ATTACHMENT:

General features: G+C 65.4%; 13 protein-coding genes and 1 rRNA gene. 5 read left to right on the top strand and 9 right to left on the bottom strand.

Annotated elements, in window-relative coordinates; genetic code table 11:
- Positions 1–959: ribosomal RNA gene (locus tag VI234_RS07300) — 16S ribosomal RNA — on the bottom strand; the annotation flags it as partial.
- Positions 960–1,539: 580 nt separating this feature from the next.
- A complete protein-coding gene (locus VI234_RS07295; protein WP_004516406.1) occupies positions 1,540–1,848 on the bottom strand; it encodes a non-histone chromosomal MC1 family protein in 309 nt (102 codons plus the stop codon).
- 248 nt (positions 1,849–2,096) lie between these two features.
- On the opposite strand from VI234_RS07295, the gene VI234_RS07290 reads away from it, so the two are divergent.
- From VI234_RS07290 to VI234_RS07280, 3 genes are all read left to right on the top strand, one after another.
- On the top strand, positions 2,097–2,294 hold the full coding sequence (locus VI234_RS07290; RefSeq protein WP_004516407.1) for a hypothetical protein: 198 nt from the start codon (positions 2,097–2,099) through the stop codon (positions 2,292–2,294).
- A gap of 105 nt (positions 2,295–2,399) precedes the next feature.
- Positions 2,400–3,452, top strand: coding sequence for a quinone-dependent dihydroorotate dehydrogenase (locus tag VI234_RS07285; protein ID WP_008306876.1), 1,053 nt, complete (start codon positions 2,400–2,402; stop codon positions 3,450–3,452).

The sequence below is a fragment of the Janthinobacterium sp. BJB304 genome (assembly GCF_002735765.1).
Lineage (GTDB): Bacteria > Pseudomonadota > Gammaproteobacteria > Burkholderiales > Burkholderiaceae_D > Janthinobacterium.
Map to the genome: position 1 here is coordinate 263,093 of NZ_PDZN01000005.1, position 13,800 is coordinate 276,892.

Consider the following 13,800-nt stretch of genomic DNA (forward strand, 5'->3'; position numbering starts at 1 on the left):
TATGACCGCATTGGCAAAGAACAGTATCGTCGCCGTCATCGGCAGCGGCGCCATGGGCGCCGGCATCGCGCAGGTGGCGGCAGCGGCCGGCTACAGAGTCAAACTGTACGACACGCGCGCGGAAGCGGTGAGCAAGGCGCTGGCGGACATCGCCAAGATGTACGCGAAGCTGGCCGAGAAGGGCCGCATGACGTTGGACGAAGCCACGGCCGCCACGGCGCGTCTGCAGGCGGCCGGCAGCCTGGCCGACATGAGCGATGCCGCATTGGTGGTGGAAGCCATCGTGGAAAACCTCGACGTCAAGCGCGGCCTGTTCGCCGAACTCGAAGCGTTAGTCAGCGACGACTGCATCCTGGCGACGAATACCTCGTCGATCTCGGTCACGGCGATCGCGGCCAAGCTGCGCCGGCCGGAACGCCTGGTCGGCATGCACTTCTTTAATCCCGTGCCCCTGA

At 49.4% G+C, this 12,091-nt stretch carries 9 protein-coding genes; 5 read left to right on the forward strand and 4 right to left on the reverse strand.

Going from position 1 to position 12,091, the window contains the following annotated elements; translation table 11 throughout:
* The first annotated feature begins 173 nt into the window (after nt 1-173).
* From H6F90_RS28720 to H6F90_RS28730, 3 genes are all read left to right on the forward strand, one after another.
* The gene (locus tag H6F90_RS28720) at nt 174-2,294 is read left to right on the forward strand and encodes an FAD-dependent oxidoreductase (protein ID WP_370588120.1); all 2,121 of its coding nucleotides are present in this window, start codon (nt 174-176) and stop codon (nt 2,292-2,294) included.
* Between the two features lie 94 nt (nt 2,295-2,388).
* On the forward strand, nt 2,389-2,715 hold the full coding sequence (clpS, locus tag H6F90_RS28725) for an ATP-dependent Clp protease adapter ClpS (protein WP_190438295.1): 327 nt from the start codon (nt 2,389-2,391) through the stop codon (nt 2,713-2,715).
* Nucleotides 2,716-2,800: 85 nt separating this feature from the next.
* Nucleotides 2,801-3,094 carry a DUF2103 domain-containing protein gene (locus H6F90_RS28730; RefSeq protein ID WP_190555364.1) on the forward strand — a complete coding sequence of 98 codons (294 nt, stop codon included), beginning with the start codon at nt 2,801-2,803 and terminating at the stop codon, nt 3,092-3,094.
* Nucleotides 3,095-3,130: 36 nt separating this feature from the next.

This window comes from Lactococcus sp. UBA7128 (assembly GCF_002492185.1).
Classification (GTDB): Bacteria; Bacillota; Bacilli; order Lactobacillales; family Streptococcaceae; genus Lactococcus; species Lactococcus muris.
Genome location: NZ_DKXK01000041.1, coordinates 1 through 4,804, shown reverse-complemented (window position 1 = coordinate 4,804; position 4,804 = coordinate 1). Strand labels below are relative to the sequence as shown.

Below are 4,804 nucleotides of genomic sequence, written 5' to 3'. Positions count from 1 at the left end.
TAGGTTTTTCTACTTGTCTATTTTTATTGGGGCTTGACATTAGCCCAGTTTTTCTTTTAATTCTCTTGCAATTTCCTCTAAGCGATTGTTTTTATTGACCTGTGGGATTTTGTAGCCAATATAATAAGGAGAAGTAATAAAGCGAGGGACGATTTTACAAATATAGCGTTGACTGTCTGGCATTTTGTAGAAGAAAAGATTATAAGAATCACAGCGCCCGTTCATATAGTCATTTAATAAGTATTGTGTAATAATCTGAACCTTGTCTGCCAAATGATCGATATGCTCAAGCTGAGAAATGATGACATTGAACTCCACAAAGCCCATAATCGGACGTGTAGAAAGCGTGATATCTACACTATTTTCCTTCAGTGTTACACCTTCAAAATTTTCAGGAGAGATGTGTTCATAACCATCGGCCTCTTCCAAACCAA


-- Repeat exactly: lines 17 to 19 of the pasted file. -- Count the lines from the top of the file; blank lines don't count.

At 49.4% G+C, this 12,091-nt stretch carries 9 protein-coding genes; 5 read left to right on the forward strand and 4 right to left on the reverse strand.

Going from position 1 to position 12,091, the window contains the following annotated elements; translation table 11 throughout:
* The first annotated feature begins 173 nt into the window (after nt 1-173).